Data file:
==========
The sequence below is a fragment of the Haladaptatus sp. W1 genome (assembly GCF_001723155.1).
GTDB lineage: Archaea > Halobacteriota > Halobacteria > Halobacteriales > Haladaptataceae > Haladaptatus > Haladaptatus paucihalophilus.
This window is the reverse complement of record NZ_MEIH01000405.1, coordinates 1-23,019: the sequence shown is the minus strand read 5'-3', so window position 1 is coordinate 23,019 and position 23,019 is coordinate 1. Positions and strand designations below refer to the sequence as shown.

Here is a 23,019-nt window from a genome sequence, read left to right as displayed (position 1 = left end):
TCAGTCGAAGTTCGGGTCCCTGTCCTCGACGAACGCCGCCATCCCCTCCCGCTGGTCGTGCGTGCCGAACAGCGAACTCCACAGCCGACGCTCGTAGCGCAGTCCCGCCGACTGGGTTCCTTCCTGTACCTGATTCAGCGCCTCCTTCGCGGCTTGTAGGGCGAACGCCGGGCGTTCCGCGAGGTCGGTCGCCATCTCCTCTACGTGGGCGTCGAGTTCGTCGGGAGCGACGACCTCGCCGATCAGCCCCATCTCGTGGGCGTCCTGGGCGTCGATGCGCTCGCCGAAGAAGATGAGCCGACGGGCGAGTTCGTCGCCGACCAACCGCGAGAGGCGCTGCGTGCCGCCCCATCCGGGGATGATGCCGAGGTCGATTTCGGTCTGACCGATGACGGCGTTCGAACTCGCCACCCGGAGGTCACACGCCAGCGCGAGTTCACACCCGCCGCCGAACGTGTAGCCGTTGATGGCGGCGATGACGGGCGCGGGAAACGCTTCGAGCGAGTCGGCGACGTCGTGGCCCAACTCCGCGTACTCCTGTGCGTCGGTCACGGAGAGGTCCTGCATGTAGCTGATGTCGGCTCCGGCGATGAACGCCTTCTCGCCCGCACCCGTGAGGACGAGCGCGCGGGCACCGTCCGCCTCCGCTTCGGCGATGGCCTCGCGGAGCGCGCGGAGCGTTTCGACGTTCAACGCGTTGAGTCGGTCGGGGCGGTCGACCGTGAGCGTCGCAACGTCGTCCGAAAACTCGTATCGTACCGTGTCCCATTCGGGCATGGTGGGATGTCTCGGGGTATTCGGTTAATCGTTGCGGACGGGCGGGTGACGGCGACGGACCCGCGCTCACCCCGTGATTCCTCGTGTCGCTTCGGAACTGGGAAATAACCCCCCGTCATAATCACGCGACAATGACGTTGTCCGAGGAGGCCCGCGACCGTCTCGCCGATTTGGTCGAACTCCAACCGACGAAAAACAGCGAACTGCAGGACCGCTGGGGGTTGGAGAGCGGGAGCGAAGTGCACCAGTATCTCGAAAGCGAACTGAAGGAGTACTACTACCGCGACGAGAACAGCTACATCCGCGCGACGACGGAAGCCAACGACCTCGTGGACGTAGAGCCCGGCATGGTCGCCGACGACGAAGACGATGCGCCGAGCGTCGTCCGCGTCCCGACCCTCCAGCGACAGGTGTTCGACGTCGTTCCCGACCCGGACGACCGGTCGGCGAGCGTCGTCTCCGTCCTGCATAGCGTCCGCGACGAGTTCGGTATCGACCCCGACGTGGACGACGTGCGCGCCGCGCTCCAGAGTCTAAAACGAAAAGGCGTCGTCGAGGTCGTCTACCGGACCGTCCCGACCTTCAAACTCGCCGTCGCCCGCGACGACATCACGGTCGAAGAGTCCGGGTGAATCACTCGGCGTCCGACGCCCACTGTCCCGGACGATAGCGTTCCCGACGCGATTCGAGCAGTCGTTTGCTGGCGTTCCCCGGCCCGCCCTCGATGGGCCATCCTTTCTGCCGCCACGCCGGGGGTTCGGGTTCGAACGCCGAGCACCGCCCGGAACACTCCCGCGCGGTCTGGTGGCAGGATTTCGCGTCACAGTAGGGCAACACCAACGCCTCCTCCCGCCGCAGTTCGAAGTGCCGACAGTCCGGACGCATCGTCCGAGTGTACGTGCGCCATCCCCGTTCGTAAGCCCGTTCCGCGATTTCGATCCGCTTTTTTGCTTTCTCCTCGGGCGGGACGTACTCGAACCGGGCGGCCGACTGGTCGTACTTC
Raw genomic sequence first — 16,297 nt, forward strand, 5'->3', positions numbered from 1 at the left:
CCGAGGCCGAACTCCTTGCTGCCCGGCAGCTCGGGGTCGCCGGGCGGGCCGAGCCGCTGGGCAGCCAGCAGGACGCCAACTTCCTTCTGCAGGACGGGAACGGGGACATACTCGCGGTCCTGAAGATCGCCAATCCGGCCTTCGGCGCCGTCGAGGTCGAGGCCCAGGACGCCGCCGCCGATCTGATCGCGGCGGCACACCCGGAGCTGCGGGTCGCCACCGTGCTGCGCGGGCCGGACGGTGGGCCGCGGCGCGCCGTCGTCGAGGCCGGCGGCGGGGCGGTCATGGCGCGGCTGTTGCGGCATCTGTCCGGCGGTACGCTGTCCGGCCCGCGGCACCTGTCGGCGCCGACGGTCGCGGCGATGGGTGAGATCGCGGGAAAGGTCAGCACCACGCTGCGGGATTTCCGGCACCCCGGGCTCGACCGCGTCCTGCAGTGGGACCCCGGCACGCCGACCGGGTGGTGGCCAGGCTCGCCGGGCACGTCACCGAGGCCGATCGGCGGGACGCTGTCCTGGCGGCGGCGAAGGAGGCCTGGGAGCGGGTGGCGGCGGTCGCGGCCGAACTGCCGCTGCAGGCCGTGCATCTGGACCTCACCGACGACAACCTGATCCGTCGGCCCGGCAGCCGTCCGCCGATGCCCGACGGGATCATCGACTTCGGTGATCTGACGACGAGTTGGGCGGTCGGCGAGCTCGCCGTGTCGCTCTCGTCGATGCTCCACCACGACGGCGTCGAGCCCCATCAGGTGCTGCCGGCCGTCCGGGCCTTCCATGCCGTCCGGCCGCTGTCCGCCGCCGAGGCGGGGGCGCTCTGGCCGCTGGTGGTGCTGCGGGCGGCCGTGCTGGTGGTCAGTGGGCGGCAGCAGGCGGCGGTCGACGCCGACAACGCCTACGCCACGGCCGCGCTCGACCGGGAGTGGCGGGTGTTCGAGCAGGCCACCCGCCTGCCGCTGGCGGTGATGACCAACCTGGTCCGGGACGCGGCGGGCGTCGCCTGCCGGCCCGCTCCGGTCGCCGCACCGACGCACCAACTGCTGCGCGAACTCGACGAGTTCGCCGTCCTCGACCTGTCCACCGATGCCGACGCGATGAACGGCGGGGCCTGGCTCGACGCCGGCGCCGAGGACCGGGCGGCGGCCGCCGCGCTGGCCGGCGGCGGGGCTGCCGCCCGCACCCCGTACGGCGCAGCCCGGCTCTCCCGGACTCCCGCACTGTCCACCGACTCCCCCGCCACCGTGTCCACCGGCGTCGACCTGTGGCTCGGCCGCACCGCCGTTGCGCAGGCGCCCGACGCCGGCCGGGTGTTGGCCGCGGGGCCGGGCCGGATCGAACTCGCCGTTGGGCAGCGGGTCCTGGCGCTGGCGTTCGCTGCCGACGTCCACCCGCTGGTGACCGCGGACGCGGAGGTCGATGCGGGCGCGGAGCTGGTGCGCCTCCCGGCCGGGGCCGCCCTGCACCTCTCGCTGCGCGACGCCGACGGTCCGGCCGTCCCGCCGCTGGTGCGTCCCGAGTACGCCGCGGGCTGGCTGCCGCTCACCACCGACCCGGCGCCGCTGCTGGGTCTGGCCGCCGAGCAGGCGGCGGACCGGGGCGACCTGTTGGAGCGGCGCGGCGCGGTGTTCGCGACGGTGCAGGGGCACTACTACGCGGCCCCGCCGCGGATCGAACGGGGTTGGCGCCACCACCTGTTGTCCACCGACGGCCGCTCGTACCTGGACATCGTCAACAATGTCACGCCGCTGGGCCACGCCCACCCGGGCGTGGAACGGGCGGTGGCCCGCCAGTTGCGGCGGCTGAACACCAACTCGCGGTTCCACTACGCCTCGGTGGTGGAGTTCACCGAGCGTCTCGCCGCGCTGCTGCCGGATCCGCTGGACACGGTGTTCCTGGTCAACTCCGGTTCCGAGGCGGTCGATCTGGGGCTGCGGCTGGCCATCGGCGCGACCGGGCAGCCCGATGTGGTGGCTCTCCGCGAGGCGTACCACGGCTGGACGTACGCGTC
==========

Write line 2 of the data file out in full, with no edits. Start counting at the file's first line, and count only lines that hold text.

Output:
GTDB lineage: Archaea > Halobacteriota > Halobacteria > Halobacteriales > Haladaptataceae > Haladaptatus > Haladaptatus paucihalophilus.